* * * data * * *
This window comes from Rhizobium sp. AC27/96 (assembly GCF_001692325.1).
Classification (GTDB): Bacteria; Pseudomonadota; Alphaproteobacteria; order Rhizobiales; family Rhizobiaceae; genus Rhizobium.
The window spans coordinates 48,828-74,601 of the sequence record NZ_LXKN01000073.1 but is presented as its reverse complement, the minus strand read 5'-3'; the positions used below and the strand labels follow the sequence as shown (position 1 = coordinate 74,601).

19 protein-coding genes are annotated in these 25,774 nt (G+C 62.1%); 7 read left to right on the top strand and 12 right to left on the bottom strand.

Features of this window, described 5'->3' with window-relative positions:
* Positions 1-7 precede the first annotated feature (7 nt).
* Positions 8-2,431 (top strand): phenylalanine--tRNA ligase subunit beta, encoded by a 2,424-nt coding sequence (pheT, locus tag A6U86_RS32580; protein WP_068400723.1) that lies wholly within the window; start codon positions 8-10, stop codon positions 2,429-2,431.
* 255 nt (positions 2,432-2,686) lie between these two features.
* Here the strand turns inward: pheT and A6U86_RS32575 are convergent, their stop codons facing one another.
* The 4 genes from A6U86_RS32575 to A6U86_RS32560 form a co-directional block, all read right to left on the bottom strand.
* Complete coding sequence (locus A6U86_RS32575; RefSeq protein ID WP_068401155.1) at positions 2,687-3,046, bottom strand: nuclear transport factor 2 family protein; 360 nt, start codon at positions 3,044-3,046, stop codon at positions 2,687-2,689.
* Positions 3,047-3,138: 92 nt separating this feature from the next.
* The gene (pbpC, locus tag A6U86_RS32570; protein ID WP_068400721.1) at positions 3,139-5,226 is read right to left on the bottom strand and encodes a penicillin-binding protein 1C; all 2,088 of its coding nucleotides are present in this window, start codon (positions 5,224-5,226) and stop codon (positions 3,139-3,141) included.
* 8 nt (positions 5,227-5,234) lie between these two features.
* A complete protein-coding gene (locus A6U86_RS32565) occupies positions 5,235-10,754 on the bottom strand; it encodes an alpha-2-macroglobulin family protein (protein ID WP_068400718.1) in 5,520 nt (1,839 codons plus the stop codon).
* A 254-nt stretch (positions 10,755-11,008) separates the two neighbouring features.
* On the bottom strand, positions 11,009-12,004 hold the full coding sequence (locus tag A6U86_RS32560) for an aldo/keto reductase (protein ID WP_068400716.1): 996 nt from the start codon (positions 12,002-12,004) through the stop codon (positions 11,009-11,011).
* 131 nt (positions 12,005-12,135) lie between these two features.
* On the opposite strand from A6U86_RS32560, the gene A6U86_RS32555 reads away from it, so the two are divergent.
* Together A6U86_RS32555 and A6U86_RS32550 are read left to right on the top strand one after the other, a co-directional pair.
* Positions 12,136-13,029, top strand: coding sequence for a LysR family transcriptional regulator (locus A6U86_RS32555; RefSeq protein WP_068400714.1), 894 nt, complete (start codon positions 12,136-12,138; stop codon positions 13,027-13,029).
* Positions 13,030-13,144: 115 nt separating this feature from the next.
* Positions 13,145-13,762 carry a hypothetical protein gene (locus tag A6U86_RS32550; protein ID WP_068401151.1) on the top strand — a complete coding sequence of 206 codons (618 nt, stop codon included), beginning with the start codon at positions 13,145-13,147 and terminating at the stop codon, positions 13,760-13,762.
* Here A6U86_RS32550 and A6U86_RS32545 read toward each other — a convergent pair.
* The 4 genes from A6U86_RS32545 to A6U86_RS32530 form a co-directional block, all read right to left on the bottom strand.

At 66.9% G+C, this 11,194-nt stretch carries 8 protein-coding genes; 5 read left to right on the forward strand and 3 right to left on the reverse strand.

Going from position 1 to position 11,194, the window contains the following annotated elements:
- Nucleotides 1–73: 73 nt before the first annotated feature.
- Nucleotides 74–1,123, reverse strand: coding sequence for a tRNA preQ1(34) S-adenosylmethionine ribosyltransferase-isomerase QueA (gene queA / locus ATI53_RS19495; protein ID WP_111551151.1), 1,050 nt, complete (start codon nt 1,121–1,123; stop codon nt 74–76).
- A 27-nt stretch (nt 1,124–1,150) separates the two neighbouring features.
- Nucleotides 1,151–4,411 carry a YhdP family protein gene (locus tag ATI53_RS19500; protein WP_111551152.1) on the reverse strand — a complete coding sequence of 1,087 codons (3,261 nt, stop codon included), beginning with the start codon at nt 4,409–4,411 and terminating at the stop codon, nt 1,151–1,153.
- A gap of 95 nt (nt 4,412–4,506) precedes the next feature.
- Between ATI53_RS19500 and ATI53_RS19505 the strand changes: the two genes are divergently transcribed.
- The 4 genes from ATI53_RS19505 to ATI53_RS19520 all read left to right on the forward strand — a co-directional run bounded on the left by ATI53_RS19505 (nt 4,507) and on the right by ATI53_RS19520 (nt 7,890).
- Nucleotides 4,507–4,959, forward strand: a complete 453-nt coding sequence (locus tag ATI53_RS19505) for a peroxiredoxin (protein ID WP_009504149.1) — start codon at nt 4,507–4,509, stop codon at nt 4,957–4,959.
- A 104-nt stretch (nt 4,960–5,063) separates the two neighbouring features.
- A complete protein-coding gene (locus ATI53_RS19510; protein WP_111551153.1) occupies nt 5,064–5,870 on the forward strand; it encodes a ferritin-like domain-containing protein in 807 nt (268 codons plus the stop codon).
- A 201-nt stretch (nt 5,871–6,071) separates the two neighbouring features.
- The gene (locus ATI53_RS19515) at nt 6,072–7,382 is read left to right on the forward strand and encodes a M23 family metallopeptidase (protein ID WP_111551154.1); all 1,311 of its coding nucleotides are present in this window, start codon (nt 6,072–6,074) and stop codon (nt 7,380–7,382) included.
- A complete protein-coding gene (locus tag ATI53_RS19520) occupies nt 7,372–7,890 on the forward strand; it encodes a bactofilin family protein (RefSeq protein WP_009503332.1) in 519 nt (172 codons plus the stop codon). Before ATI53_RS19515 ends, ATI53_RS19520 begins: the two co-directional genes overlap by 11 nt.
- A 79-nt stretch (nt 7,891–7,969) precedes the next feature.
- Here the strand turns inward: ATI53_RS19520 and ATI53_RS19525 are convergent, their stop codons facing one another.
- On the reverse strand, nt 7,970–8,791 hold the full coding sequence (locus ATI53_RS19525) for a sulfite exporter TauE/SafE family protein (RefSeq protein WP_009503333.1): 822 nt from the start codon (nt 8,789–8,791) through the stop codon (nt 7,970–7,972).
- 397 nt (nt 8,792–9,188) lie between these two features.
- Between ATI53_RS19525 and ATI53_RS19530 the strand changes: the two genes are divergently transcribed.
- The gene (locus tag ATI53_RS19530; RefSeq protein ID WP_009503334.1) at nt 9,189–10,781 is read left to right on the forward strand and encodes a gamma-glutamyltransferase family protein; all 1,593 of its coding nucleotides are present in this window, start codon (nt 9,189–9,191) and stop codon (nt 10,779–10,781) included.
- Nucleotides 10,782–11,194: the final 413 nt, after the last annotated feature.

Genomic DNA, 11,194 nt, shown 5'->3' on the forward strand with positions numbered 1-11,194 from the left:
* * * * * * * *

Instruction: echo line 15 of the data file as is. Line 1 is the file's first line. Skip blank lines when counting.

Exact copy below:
* A complete protein-coding gene (locus A6U86_RS32565) occupies positions 5,235-10,754 on the bottom strand; it encodes an alpha-2-macroglobulin family protein (protein ID WP_068400718.1) in 5,520 nt (1,839 codons plus the stop codon).